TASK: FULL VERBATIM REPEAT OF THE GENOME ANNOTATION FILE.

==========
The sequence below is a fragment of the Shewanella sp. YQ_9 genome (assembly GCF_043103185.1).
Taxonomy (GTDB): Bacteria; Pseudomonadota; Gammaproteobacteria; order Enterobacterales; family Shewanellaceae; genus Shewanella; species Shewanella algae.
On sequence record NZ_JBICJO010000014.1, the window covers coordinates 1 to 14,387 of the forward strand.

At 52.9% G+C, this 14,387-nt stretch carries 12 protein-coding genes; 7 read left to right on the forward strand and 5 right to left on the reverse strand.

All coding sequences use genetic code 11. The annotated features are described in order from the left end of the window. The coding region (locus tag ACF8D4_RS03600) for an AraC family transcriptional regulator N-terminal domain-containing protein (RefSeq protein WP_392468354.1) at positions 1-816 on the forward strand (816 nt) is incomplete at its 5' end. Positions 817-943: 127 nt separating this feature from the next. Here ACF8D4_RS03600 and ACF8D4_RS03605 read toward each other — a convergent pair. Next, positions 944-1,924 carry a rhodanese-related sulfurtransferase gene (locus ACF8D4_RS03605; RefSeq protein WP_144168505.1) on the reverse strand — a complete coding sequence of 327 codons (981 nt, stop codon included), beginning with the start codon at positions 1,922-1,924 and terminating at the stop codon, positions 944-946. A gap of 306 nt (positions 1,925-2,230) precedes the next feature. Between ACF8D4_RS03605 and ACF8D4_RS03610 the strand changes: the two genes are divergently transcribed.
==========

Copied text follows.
The sequence below is a fragment of the Shewanella sp. YQ_9 genome (assembly GCF_043103185.1).
Taxonomy (GTDB): Bacteria; Pseudomonadota; Gammaproteobacteria; order Enterobacterales; family Shewanellaceae; genus Shewanella; species Shewanella algae.
On sequence record NZ_JBICJO010000014.1, the window covers coordinates 1 to 14,387 of the forward strand.

At 52.9% G+C, this 14,387-nt stretch carries 12 protein-coding genes; 7 read left to right on the forward strand and 5 right to left on the reverse strand.

All coding sequences use genetic code 11. The annotated features are described in order from the left end of the window. The coding region (locus tag ACF8D4_RS03600) for an AraC family transcriptional regulator N-terminal domain-containing protein (RefSeq protein WP_392468354.1) at positions 1-816 on the forward strand (816 nt) is incomplete at its 5' end. Positions 817-943: 127 nt separating this feature from the next. Here ACF8D4_RS03600 and ACF8D4_RS03605 read toward each other — a convergent pair. Next, positions 944-1,924 carry a rhodanese-related sulfurtransferase gene (locus ACF8D4_RS03605; RefSeq protein WP_144168505.1) on the reverse strand — a complete coding sequence of 327 codons (981 nt, stop codon included), beginning with the start codon at positions 1,922-1,924 and terminating at the stop codon, positions 944-946. A gap of 306 nt (positions 1,925-2,230) precedes the next feature. Between ACF8D4_RS03605 and ACF8D4_RS03610 the strand changes: the two genes are divergently transcribed.